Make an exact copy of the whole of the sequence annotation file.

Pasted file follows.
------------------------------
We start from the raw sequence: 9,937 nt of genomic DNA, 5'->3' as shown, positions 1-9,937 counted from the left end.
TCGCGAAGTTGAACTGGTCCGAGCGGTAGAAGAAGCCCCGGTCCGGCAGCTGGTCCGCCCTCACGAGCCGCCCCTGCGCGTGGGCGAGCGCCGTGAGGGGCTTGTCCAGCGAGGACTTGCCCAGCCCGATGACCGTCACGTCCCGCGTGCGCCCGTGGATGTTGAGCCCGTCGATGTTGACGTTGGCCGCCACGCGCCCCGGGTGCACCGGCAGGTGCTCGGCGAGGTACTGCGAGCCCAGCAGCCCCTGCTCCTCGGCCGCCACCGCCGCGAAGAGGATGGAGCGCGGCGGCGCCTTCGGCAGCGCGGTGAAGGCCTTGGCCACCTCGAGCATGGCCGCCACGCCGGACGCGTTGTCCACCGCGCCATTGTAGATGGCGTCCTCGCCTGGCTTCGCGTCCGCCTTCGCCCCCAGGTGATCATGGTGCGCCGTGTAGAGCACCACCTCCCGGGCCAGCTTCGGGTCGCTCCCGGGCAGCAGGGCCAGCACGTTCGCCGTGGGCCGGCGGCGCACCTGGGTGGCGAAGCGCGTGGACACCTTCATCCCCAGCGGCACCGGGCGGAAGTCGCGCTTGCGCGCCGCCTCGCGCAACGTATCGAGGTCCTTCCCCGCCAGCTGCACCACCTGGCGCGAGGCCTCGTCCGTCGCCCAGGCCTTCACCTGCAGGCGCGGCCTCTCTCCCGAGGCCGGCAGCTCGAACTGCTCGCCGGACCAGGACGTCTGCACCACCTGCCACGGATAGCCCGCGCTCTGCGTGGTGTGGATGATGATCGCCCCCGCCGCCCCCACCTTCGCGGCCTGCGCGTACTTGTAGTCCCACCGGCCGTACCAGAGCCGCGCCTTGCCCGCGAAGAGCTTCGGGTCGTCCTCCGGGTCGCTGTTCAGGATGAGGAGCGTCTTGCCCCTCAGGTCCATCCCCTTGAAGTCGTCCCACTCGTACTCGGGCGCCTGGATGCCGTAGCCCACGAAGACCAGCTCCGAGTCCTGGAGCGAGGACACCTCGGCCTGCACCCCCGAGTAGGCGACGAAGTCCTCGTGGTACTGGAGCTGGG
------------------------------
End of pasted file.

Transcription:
We start from the raw sequence: 9,937 nt of genomic DNA, 5'->3' as shown, positions 1-9,937 counted from the left end.
TCGCGAAGTTGAACTGGTCCGAGCGGTAGAAGAAGCCCCGGTCCGGCAGCTGGTCCGCCCTCACGAGCCGCCCCTGCGCGTGGGCGAGCGCCGTGAGGGGCTTGTCCAGCGAGGACTTGCCCAGCCCGATGACCGTCACGTCCCGCGTGCGCCCGTGGATGTTGAGCCCGTCGATGTTGACGTTGGCCGCCACGCGCCCCGGGTGCACCGGCAGGTGCTCGGCGAGGTACTGCGAGCCCAGCAGCCCCTGCTCCTCGGCCGCCACCGCCGCGAAGAGGATGGAGCGCGGCGGCGCCTTCGGCAGCGCGGTGAAGGCCTTGGCCACCTCGAGCATGGCCGCCACGCCGGACGCGTTGTCCACCGCGCCATTGTAGATGGCGTCCTCGCCTGGCTTCGCGTCCGCCTTCGCCCCCAGGTGATCATGGTGCGCCGTGTAGAGCACCACCTCCCGGGCCAGCTTCGGGTCGCTCCCGGGCAGCAGGGCCAGCACGTTCGCCGTGGGCCGGCGGCGCACCTGGGTGGCGAAGCGCGTGGACACCTTCATCCCCAGCGGCACCGGGCGGAAGTCGCGCTTGCGCGCCGCCTCGCGCAACGTATCGAGGTCCTTCCCCGCCAGCTGCACCACCTGGCGCGAGGCCTCGTCCGTCGCCCAGGCCTTCACCTGCAGGCGCGGCCTCTCTCCCGAGGCCGGCAGCTCGAACTGCTCGCCGGACCAGGACGTCTGCACCACCTGCCACGGATAGCCCGCGCTCTGCGTGGTGTGGATGATGATCGCCCCCGCCGCCCCCACCTTCGCGGCCTGCGCGTACTTGTAGTCCCACCGGCCGTACCAGAGCCGCGCCTTGCCCGCGAAGAGCTTCGGGTCGTCCTCCGGGTCGCTGTTCAGGATGAGGAGCGTCTTGCCCCTCAGGTCCATCCCCTTGAAGTCGTCCCACTCGTACTCGGGCGCCTGGATGCCGTAGCCCACGAAGACCAGCTCCGAGTCCTGGAGCGAGGACACCTCGGCCTGCACCCCCGAGTAGGCGACGAAGTCCTCGTGGTACTGGAGCTGGG